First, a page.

Reliable communications in unreliable conditions

     It seems every few years or so, emergency response technology is truly pushed to its limits by the destructive forces of nature, often exposing crucial weaknesses in the communication infrastructure. The United States may forever be haunted by...


     It seems every few years or so, emergency response technology is truly pushed to its limits by the destructive forces of nature, often exposing crucial weaknesses in the communication infrastructure. The United States may forever be haunted by the events that took place immediately after Hurricane Katrina made landfall, when nearly every means of communication failed: Cell phones were rendered useless, Internet connections were severed, radio transmissions were hindered, and even satellite phones distributed as backup gear by federal relief workers were unusable. The results were disastrous: Families were left without aid for weeks, as local, regional and national emergency response crews struggled to coordinate relief efforts with faulty or non-existent communications equipment.

     Katrina serves as a powerful reminder that even when we think we have the latest state-of-the-art, infallible equipment in place, it takes only one disaster to prove otherwise. Given the current hostile, unpredictable climate of the earth, the scary truth is it is just a matter of time before our emergency response technology is once again put to the test. What can be done to guarantee reliable communication during an emergency, ensuring the safety of those in need of relief?

     The ideal answer for many emergency response technicians is a versatile communications super-command center: A complete package capable of reliable telephone, fax, computer and Internet service wrapped into one unit able to withstand the rigors a natural disaster would place on it.

     Z5 Technologies, a Washington, DC-based division of Fortified Holdings Corp., and Microsoft collaborated recently to create such a device — the NOMAD Incident Command Platform. Cross-breed a Hummer H2 with a top-of-the-line laptop, add a satellite phone, fax machine, digital printer and broadband Internet access, and you can begin to picture the NOMAD's capabilities and ruggedness. The unit is a shining example of the future of crisis communication equipment for first responders.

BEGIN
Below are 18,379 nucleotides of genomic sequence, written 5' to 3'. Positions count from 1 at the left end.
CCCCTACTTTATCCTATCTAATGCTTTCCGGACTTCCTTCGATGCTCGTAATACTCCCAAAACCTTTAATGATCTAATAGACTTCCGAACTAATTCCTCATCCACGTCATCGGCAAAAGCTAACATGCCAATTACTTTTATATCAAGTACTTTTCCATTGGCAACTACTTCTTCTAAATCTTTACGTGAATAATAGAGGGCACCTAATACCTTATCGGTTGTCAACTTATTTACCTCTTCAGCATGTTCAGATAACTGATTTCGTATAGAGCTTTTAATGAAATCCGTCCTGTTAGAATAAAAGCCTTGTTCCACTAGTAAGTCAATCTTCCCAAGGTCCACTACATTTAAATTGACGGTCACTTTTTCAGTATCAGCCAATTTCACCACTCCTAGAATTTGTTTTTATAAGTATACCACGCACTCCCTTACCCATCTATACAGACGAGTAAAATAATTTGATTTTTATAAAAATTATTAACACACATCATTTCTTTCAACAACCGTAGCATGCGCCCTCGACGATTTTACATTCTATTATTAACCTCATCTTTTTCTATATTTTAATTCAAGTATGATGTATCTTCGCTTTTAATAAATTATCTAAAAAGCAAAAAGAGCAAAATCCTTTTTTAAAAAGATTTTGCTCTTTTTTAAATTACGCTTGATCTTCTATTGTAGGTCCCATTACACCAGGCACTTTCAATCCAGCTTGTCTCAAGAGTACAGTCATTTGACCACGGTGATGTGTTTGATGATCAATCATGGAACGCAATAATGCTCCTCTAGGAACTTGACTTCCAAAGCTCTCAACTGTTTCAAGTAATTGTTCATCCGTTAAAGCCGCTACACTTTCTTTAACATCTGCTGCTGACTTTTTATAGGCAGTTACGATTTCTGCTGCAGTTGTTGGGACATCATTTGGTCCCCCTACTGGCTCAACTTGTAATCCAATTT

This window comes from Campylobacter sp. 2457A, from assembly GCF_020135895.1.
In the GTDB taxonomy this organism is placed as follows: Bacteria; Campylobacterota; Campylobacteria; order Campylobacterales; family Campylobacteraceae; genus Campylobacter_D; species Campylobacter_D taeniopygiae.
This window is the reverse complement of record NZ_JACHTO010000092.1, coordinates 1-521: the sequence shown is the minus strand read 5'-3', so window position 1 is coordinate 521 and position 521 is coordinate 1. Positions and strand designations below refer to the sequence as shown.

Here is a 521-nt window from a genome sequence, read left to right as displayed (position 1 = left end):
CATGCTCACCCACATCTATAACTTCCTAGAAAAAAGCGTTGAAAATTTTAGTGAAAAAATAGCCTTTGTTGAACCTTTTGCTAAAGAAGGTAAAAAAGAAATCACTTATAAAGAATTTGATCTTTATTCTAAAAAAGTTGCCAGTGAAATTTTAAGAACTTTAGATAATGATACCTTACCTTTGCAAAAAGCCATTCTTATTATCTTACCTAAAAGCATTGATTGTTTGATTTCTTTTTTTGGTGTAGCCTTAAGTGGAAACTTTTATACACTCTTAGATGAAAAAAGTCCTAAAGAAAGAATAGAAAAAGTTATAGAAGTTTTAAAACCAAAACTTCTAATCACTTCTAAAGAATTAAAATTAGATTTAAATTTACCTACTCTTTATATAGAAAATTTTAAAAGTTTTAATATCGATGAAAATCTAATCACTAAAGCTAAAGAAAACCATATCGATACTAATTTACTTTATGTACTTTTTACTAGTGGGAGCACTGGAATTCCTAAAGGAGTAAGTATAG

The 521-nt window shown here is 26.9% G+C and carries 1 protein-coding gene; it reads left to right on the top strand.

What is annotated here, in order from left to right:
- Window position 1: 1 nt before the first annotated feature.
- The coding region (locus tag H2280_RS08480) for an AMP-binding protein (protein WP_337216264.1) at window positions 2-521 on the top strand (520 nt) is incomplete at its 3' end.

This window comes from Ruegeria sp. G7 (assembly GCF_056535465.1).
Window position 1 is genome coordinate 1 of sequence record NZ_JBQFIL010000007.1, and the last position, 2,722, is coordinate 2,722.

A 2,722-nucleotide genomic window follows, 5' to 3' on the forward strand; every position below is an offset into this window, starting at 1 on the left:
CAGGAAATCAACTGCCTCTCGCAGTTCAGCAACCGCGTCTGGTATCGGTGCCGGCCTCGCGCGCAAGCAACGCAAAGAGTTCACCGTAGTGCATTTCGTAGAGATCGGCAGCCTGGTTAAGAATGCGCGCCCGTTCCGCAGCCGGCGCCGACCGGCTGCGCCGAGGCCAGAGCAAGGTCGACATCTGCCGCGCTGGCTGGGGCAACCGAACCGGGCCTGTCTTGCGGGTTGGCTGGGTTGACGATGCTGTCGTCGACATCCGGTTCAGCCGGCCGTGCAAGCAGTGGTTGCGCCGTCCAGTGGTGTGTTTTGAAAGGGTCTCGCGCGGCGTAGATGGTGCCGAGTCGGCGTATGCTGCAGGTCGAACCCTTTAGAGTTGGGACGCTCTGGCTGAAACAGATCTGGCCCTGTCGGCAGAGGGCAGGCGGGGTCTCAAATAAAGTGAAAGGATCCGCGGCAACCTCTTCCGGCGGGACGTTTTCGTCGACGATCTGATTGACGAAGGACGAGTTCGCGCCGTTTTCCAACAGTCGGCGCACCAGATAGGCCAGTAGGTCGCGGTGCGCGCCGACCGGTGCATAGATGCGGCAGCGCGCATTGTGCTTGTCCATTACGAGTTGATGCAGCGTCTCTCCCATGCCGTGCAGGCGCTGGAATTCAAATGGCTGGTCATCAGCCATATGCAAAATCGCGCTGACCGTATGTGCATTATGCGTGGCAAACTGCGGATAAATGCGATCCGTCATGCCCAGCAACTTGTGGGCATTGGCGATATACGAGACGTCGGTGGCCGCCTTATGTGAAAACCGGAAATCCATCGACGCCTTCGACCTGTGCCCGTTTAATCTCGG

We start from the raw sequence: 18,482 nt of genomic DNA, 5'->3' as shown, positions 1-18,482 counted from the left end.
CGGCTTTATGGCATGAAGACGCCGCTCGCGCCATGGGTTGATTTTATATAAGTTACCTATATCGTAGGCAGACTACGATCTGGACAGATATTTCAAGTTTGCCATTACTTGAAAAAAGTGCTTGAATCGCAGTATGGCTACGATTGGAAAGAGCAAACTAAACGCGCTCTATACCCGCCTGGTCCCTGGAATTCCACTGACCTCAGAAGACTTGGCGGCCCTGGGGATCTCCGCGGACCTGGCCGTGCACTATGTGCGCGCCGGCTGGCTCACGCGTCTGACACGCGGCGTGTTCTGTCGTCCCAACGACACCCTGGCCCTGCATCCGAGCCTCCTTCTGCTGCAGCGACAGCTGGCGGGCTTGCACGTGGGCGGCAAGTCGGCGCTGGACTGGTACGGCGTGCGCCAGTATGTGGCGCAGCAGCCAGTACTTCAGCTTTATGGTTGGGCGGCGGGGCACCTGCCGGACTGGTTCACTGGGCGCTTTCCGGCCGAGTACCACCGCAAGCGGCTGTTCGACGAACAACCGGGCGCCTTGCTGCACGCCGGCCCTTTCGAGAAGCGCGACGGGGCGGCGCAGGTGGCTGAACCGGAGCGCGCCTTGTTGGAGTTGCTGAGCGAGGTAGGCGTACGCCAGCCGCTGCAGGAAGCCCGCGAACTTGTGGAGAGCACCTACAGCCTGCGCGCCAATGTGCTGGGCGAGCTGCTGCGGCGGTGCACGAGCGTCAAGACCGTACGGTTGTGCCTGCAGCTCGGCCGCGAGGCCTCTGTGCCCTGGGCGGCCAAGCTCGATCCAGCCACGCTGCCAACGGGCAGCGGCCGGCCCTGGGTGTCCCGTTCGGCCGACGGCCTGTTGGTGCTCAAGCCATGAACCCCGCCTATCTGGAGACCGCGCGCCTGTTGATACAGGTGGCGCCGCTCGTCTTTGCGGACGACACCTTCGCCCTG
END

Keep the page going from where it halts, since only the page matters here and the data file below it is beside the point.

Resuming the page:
Several components needed to be addressed to design a device capable of meeting the most pressing needs of emergency crews. First, it had to be capable of supporting not just one single user, but a plethora — hundreds — and to do so over a large geographic area.

     "The number one issue facing critical incident responders is the ability to access information and communicate at a time of crisis with geographically dispersed support personnel," says Brendan Reilly, president of Z5 Technologies. "During Hurricanes Rita and Katrina, there was a huge need for fast and reliable wireless or satellite communications that were secure, rugged, portable and reliable. First responders need to be able to manage critical information and communicate, even when infrastructure has been interrupted or no longer exists."

     To address this most pressing obstacle, Z5 Technologies and Microsoft embedded their device with Tactical Access Point (TAP) technology to instantly create a self-healing, ad-hoc mesh network (700Mhz, 2.4Ghz, 4.9Ghz and 5.8Ghz) capable of providing up to 70Mbps of network bandwidth (per link) over vast geographic areas spanning incident specific locations, entire cities and even statewide. They then integrated EVDO/3G Cellular routing capabilities and an embedded Inmarsat BGAN Satellite terminal for redundant network backhaul to give first responders access to real-time communications with crews wherever and whenever they need to — even up 300 miles away.

     Next, the issue of time had to be addressed. During a crisis, every single second matters and can mean the difference between life and death. Mother Nature doesn't give much advance notice on her schedule, so a communications superstation must be able to combine technology and durability with portability, and be deployable to any part of the country in minutes. Despite having military-grade features and ruggedness, the device could not be limited to just military use — it needed to be small enough and light enough to haul in fire trucks or in the back of police cruisers.

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